How to create a line gauge chart in JavaScript



This article presents an easy-to-follow guide to creating an interactive line gauge chart in JavaScript.

We’ll show how to quickly create a cool and interactive line gauge chart that highlights Covid-19 vaccination data around the world. Our graph will allow us to visualize the status of the Covid-19 vaccination at the time of writing and will display two types of data – showing how far we are from the target halfway through partial and full vaccination of world population.

What is a line gauge chart?

Data visualization is an invaluable tool, given the large amount of data created and the many possibilities to glean information from the data. Data visualization is particularly useful for identifying trends, interpreting patterns, and communicating complex ideas to the target audience.

A line gauge graph represents a vertical or horizontal linear scale that displays the required values, with a color scale as well as single or multiple pointers. The minimum and maximum values ​​of the data range can be set on the axes depending on the data represented. The pointer position indicates the current value of the metric.

A gauge chart can display a single value or multiple values ​​using an individual pointer or a combination of markers. The pointer can be a needle or a line with a marker of any shape such as a circle, square, rectangle, or triangle.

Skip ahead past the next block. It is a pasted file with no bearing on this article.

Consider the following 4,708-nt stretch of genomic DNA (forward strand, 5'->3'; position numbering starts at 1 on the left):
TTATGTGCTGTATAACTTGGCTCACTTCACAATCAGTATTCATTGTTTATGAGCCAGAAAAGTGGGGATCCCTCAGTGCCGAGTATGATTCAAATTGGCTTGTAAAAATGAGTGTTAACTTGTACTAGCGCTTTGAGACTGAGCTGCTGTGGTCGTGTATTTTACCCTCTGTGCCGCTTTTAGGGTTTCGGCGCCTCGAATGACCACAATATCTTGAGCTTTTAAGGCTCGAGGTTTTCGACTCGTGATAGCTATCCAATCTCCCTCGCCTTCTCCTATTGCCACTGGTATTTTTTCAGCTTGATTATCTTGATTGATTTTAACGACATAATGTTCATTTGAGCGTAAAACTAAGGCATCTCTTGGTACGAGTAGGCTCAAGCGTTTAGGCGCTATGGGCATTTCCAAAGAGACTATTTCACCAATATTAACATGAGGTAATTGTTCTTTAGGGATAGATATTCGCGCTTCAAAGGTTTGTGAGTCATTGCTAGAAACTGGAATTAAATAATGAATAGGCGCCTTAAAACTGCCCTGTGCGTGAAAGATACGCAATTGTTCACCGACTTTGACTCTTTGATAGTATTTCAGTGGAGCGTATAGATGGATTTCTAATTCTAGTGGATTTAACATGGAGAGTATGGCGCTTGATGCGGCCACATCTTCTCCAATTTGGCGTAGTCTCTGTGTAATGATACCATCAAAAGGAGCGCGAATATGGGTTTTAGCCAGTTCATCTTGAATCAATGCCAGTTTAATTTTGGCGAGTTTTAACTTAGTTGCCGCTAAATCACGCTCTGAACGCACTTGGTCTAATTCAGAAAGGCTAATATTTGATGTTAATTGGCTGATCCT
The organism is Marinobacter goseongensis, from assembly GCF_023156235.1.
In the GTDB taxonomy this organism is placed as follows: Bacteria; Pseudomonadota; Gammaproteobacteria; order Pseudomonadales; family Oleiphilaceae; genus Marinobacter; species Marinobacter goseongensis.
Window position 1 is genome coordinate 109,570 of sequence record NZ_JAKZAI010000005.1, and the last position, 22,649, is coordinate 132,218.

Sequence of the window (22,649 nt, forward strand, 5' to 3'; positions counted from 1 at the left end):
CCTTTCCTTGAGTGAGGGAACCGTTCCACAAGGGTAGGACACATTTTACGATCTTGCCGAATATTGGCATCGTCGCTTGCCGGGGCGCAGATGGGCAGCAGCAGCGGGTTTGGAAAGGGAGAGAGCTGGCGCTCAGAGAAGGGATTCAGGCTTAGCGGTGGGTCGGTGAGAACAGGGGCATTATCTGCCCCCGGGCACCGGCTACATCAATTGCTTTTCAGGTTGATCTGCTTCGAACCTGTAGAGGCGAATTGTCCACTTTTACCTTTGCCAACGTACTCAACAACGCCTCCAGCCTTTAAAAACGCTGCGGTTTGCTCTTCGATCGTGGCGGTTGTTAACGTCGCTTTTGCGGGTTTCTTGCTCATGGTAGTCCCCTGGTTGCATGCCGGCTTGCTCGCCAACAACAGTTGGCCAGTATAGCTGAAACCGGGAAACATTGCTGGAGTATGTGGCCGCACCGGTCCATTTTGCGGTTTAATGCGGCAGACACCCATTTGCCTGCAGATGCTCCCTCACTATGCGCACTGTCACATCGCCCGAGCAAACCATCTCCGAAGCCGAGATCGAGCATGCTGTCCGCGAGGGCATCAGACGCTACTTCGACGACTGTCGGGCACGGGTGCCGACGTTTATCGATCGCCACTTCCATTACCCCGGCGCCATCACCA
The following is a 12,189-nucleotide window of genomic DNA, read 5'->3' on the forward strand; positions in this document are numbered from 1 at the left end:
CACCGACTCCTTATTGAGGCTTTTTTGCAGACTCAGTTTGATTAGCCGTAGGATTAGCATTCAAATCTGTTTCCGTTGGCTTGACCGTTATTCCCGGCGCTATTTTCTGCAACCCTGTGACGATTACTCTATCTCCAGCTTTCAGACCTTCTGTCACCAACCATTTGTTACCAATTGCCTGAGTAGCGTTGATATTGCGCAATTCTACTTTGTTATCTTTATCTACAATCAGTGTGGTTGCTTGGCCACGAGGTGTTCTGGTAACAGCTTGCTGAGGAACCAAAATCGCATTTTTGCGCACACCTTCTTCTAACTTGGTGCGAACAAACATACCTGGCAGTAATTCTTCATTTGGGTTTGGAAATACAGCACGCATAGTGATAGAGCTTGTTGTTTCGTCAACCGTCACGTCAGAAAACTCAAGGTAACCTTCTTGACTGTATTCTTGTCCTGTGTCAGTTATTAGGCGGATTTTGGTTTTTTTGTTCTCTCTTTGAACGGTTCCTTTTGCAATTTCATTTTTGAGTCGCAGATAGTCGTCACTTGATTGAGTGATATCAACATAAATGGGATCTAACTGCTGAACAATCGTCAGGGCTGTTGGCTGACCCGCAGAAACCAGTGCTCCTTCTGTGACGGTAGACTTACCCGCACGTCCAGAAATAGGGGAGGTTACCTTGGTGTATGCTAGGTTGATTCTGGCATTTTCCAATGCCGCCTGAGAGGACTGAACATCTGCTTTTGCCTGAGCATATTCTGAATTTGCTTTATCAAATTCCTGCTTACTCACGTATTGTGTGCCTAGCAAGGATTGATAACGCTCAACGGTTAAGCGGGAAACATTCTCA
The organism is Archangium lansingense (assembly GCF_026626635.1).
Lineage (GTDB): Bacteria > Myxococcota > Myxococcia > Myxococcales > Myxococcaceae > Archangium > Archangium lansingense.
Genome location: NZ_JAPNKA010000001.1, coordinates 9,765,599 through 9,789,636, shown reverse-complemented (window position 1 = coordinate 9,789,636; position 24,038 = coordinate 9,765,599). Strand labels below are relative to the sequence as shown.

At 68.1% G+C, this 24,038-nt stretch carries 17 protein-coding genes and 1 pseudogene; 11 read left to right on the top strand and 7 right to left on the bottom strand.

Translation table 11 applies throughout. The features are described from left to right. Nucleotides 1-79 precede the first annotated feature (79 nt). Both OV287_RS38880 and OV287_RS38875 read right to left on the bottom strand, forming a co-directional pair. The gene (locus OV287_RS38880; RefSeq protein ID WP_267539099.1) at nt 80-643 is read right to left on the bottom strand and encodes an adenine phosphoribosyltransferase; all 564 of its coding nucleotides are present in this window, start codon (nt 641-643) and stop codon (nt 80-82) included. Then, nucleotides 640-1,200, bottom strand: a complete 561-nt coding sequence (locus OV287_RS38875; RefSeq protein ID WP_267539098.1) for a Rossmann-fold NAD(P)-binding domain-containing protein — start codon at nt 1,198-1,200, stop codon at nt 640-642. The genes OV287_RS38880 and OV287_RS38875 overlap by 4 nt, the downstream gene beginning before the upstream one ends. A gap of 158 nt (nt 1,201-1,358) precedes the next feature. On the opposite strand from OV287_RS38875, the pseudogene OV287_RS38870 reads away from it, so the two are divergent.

The line gauge type of chart is an effective visual representation for showing how close or far the values ​​are to the desired data point.

Types of linear gauges

The different types of linear gauges are thermometer chart, bullet chart, tank chart, and LED chart. The mercury thermometer – made up of minor graduations that displays the temperature along with the pointer value – is a classic example of a line gauge chart.

The linear gauge visualization that we are going to build

Here’s a look at the final line gauge chart. Take this tutorial to learn how we build this interesting and informative line gauge chart using JavaScript.

final version of line gauge chart

The four steps to create a JavaScript linear gauge

It always helps to have skills with technologies like HTML and JavaScript. But in this tutorial, we use a JS chart library that makes it easy to create compelling charts like the line gauge even with minimal technical knowledge.